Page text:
If you keep poultry, you may have come across a hen looking a little sorry for herself and standing a little more erect than normal. This could be sign that she might be egg bound which is usually a sporadic occurrence in a small flock. Although a potentially serious condition, it can often be successfully treated if you pick up on the fact your hen is having trouble laying in time. If your hens often get egg bound and particularly if there’s a high mortality rate, then it would be worth calling in the vet because there may well be an underlying cause which needs sorting out.
It’s useful to have an idea of how an egg is produced in order to understand just how a hen might become egg bound. When a hen is mature and therefore laying, the ovary releases an ovum (the yolk) which enters the oviduct. On its way down the oviduct, the yolk is covered by layers of albumin (the egg white) and the shell is produced at the lower end of the oviduct just before the egg is laid. The whole process takes around 24 hours.
A hen is said to be egg bound when she is not able to lay an egg so it becomes impacted at the end of the oviduct or in the vent. Being egg bound is a potentially serious condition because if the egg can’t be passed then the hen will ultimately die. If the impacted egg breaks inside her then there is a risk of infection which again, may be fatal.
The process of egg production is very complex and it’s no surprise that occasionally there are problems. The condition is seen in hens of all ages and it may simply be due to a very large egg (perhaps a double yolker) which is too big to pass through the vent although this is more likely to happen in young birds rather than older hens because they are not yet fully grown. Improperly formed eggs namely ones which have soft shells, may become impacted as the oviduct muscles have nothing firm to push against. Other reported causes include the following:
When hens are unwell, they really don't act like their usual selves so it's quite easy to spot when one may be under the weather. However, when they are egg bound the signs of this being the case could include the following.
More specific clues might be that the hen spends a lot of time in the nest box but doesn’t lay anything. You might see her straining to pass the egg. Her abdomen might be swollen and in most cases you can feel the egg at the end of the oviduct. The vent might be red and swollen, and you may see droppings leaking from the vent.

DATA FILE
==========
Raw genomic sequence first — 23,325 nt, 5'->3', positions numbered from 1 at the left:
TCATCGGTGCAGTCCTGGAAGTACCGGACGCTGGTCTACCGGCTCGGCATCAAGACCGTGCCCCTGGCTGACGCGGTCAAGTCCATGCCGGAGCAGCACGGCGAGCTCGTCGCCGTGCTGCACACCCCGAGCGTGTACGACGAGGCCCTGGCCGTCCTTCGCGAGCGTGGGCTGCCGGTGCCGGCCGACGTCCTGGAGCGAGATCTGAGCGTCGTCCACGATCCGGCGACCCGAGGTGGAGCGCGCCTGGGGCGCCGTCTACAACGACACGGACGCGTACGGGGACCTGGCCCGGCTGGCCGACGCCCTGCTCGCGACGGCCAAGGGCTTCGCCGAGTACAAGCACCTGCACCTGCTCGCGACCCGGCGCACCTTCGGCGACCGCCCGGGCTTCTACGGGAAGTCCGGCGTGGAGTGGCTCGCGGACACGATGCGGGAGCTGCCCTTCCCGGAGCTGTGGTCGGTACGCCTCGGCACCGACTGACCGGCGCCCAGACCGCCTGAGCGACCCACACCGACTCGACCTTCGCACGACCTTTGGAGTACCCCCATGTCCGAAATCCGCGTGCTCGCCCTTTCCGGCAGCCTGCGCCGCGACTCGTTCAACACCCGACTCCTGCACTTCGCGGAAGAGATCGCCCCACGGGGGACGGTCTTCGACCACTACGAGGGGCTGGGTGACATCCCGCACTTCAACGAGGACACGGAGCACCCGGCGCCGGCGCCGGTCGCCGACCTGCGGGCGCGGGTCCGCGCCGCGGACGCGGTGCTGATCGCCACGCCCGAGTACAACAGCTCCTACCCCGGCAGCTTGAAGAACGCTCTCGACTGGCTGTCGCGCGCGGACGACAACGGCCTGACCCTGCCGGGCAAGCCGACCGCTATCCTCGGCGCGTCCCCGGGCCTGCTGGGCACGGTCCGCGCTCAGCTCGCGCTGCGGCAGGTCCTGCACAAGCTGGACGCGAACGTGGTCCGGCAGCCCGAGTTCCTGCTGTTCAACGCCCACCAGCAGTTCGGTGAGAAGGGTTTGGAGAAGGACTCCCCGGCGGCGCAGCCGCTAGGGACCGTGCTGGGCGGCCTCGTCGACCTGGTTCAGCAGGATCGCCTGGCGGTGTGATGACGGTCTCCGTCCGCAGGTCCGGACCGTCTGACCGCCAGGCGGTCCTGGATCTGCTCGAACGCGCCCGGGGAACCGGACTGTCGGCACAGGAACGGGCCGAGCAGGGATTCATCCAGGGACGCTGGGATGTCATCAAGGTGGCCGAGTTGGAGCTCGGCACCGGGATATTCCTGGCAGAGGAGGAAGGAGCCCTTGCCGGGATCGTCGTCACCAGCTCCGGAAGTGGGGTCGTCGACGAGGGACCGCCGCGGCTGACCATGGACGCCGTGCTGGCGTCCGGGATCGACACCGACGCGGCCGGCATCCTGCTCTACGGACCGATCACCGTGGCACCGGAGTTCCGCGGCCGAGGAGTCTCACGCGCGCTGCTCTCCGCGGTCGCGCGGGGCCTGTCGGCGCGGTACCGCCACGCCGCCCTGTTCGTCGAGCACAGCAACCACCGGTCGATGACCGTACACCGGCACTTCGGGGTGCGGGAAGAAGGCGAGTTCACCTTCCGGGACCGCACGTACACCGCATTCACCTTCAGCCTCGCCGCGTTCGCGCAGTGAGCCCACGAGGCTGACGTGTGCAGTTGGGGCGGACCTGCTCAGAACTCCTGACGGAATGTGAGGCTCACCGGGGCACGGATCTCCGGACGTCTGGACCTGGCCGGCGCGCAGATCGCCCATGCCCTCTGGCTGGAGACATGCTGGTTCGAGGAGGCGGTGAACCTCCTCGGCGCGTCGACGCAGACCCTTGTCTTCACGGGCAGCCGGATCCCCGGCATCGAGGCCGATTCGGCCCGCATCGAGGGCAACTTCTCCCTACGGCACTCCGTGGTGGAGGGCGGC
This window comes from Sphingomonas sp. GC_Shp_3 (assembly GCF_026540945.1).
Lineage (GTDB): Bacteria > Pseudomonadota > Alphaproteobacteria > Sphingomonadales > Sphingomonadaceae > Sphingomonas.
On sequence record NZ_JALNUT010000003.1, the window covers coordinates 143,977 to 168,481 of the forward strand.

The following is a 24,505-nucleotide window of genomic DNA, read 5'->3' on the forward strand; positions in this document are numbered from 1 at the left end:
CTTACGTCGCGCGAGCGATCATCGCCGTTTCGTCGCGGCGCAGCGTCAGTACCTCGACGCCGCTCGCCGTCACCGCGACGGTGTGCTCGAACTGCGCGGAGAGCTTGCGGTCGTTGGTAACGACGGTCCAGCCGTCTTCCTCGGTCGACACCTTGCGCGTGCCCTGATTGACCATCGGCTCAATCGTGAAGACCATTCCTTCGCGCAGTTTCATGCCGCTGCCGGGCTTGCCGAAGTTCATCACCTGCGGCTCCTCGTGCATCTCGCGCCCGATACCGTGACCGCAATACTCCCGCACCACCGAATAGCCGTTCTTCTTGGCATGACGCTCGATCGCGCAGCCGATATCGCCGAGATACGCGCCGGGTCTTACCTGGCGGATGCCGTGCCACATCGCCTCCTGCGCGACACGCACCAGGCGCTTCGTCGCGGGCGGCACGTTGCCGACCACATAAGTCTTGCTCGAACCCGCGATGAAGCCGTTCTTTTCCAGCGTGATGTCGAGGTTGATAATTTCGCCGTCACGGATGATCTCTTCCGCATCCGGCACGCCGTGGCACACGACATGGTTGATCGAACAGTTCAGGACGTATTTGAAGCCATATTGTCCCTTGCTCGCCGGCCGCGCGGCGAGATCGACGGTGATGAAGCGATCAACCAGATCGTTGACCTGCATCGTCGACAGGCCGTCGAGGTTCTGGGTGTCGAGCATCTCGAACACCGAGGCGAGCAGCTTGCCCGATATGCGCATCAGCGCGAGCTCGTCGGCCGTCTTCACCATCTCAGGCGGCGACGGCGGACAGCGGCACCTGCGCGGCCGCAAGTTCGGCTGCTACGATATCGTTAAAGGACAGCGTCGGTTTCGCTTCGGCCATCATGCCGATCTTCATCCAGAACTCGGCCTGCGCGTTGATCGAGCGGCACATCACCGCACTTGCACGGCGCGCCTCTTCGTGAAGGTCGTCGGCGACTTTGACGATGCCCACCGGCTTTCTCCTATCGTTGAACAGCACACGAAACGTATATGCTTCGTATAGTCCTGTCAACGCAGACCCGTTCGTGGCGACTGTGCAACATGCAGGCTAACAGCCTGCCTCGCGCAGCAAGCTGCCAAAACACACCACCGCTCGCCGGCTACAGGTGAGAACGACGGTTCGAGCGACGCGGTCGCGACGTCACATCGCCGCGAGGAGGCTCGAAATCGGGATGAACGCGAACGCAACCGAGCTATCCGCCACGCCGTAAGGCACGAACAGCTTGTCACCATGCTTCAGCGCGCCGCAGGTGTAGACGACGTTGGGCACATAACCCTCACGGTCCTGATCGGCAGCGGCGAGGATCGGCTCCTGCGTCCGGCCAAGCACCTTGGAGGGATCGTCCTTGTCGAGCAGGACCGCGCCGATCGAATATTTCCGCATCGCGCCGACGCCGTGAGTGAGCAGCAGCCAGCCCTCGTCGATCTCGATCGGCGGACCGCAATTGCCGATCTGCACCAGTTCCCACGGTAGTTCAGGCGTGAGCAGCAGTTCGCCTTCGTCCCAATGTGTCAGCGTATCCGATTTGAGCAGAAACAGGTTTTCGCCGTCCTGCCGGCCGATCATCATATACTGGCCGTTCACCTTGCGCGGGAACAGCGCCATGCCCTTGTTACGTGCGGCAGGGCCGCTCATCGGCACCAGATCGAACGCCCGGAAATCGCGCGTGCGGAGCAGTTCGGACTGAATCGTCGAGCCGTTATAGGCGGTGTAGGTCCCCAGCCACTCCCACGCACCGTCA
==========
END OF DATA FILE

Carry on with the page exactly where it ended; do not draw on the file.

Some people recommend bathing the hen’s abdomen in a bowl of warm soapy water for about half an hour in order to relax the vent. Once you’ve done this, leave the hen in a warm place for an hour or two to see whether she can pass the egg. If she doesn’t lay you should try repeating the bathing process.
If there’s still no success and you can feel an egg at the end of the oviduct, then you could try to help the hen pass it. You may be able to insert a lubricated gloved finger into the cloaca alongside the egg to help carefully squeeze the egg out. Lubrication is very important and water based lubricants such as KY jelly are preferable to oil based products such as Vaseline although some people swear by olive oil. It’s easier to do this if you have a second person to hold the hen for you.
If you manage to remove the egg, the hen will be very sore and tired. She should be put in separate place away from the rest of the flock to recover because hens being hens may well start to peck at her vent causing her further injury.
If the cause of the impaction was due to an oversized egg, then the hen should make a good recovery. If, however, there is an underlying disease like an infection of the oviduct, the outlook is not so good. Infection can spread up the oviduct and into the peritoneal cavity leading to peritonitis and death.
If the hen doesn’t pass the egg and you aren’t able to help her, then you’ll need to get help, preferably from a vet who has experience treating poultry. You should also seek attention if the egg breaks internally because there is a risk of damage to the oviduct which could then lead to a nasty infection. Your hen may need to be given oral electrolytes and calcium and/or vitamin D3, and possibly a calcium injection. Your vet may prescribe antibiotic treatment if he/she suspects oviduct infection to be a complication or possible underlying cause of the condition.